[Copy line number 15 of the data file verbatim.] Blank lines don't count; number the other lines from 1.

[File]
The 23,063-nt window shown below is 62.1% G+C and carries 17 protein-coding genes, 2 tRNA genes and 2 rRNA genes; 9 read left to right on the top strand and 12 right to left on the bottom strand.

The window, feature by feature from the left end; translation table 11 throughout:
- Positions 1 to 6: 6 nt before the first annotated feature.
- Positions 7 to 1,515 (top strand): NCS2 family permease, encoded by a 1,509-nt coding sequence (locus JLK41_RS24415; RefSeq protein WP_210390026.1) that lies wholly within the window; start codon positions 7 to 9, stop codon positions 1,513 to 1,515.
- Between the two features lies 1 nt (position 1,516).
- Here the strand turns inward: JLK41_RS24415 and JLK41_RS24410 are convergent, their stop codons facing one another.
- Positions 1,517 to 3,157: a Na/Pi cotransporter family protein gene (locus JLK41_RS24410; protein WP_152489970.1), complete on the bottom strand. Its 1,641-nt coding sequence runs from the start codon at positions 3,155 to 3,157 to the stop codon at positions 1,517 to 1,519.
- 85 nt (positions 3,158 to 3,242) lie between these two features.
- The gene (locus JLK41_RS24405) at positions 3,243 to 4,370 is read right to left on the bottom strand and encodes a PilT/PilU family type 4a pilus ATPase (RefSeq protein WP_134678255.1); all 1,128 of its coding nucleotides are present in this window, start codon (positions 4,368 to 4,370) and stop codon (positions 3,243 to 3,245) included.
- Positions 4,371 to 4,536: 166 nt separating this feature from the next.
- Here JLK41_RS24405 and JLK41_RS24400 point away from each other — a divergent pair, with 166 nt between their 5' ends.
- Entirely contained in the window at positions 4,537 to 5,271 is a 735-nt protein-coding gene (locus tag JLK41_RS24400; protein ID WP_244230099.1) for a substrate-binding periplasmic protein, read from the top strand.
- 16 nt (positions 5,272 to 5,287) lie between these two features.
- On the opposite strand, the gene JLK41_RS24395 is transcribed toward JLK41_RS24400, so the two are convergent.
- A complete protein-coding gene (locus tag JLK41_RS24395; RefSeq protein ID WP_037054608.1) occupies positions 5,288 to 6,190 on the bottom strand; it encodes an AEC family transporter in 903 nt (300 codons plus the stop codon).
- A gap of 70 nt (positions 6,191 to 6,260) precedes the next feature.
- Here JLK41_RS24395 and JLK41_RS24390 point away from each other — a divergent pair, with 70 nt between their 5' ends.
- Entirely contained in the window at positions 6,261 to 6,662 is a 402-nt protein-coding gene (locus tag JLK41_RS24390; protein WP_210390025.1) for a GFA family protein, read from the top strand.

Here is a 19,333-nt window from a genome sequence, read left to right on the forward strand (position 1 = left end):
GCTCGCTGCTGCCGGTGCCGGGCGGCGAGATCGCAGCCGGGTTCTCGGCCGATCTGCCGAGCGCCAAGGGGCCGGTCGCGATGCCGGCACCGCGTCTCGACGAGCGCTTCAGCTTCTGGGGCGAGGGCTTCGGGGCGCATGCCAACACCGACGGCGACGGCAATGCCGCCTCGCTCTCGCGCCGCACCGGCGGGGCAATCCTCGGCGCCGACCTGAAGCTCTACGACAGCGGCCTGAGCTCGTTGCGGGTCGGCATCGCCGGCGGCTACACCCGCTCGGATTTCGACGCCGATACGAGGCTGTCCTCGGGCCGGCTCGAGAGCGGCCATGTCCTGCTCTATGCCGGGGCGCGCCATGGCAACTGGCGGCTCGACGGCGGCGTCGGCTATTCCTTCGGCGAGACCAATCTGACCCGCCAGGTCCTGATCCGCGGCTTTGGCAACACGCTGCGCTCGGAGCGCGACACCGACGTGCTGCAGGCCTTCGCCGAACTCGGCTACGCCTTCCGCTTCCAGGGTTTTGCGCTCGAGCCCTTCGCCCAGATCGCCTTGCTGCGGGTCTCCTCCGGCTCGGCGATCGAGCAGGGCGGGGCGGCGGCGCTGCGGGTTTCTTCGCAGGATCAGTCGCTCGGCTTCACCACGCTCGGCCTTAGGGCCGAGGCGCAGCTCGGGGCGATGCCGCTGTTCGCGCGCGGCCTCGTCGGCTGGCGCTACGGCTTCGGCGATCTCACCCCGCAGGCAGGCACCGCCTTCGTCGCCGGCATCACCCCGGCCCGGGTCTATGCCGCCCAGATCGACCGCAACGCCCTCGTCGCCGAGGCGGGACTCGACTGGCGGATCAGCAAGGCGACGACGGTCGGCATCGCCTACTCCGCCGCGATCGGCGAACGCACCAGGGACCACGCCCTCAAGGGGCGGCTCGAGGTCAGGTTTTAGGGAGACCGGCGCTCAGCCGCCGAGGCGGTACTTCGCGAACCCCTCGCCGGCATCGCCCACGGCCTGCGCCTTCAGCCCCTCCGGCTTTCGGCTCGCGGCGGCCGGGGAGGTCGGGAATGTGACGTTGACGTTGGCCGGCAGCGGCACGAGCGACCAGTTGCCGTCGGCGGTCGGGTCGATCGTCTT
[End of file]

- A complete protein-coding gene (locus tag JLK41_RS24395; RefSeq protein ID WP_037054608.1) occupies positions 5,288 to 6,190 on the bottom strand; it encodes an AEC family transporter in 903 nt (300 codons plus the stop codon).